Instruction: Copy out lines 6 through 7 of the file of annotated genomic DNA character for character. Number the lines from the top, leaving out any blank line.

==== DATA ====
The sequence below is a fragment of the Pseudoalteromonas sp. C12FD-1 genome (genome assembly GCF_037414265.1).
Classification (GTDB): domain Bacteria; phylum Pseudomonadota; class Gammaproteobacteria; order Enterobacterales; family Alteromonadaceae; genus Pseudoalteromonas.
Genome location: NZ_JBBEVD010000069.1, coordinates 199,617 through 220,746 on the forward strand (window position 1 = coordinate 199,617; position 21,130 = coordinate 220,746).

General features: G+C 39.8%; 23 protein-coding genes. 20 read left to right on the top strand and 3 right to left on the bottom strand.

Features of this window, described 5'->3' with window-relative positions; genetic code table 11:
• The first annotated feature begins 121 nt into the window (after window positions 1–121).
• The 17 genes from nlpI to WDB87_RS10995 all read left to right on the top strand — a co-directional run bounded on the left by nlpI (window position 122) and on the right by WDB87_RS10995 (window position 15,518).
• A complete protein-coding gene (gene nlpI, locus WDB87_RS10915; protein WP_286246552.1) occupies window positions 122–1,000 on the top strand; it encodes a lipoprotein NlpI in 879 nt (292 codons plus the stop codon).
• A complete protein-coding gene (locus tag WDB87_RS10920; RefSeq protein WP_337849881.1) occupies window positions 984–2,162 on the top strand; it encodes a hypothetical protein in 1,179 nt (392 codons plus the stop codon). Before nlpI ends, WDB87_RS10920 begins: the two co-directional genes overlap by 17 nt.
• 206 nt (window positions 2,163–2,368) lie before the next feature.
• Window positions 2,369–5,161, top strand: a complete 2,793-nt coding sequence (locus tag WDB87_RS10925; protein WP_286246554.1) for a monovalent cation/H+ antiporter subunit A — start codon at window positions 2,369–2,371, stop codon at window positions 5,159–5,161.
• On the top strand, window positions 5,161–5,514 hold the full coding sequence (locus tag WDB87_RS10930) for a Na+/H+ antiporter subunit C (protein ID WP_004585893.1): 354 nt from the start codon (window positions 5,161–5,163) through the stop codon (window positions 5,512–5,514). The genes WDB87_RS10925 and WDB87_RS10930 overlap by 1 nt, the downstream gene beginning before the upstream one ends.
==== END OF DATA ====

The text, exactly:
• The first annotated feature begins 121 nt into the window (after window positions 1–121).
• The 17 genes from nlpI to WDB87_RS10995 all read left to right on the top strand — a co-directional run bounded on the left by nlpI (window position 122) and on the right by WDB87_RS10995 (window position 15,518).